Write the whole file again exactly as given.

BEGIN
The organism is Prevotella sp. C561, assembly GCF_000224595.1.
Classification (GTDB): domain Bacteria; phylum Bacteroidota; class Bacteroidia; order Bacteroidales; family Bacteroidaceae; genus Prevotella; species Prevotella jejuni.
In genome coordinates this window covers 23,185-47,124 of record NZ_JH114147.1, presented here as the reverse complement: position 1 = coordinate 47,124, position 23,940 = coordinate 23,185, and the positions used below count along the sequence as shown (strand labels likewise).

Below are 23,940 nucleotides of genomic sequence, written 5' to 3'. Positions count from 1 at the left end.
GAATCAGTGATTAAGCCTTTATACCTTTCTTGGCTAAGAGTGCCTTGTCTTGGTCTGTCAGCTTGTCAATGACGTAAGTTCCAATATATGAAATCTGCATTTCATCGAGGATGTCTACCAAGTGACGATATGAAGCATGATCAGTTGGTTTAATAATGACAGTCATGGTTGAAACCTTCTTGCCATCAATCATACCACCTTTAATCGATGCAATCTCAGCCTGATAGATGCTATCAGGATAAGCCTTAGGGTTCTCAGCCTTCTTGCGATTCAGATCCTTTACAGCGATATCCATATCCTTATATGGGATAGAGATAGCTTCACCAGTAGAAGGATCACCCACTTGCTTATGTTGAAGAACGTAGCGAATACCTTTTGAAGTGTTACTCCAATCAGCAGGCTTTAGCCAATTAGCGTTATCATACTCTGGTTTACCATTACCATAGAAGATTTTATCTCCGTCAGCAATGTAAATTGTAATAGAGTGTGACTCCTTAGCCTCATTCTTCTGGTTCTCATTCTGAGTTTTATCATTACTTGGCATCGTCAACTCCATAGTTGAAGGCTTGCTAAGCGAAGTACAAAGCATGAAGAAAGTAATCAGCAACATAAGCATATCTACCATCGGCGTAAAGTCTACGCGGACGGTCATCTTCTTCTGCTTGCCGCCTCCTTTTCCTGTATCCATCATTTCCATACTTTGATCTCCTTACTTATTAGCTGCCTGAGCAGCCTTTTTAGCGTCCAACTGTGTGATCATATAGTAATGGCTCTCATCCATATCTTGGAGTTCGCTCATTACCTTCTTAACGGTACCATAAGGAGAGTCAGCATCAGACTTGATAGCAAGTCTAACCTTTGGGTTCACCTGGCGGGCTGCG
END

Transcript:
The organism is Prevotella sp. C561, assembly GCF_000224595.1.
Classification (GTDB): domain Bacteria; phylum Bacteroidota; class Bacteroidia; order Bacteroidales; family Bacteroidaceae; genus Prevotella; species Prevotella jejuni.
In genome coordinates this window covers 23,185-47,124 of record NZ_JH114147.1, presented here as the reverse complement: position 1 = coordinate 47,124, position 23,940 = coordinate 23,185, and the positions used below count along the sequence as shown (strand labels likewise).

Below are 23,940 nucleotides of genomic sequence, written 5' to 3'. Positions count from 1 at the left end.
GAATCAGTGATTAAGCCTTTATACCTTTCTTGGCTAAGAGTGCCTTGTCTTGGTCTGTCAGCTTGTCAATGACGTAAGTTCCAATATATGAAATCTGCATTTCATCGAGGATGTCTACCAAGTGACGATATGAAGCATGATCAGTTGGTTTAATAATGACAGTCATGGTTGAAACCTTCTTGCCATCAATCATACCACCTTTAATCGATGCAATCTCAGCCTGATAGATGCTATCAGGATAAGCCTTAGGGTTCTCAGCCTTCTTGCGATTCAGATCCTTTACAGCGATATCCATATCCTTATATGGGATAGAGATAGCTTCACCAGTAGAAGGATCACCCACTTGCTTATGTTGAAGAACGTAGCGAATACCTTTTGAAGTGTTACTCCAATCAGCAGGCTTTAGCCAATTAGCGTTATCATACTCTGGTTTACCATTACCATAGAAGATTTTATCTCCGTCAGCAATGTAAATTGTAATAGAGTGTGACTCCTTAGCCTCATTCTTCTGGTTCTCATTCTGAGTTTTATCATTACTTGGCATCGTCAACTCCATAGTTGAAGGCTTGCTAAGCGAAGTACAAAGCATGAAGAAAGTAATCAGCAACATAAGCATATCTACCATCGGCGTAAAGTCTACGCGGACGGTCATCTTCTTCTGCTTGCCGCCTCCTTTTCCTGTATCCATCATTTCCATACTTTGATCTCCTTACTTATTAGCTGCCTGAGCAGCCTTTTTAGCGTCCAACTGTGTGATCATATAGTAATGGCTCTCATCCATATCTTGGAGTTCGCTCATTACCTTCTTAACGGTACCATAAGGAGAGTCAGCATCAGACTTGATAGCAAGTCTAACCTTTGGGTTCACCTGGCGGGCTGCG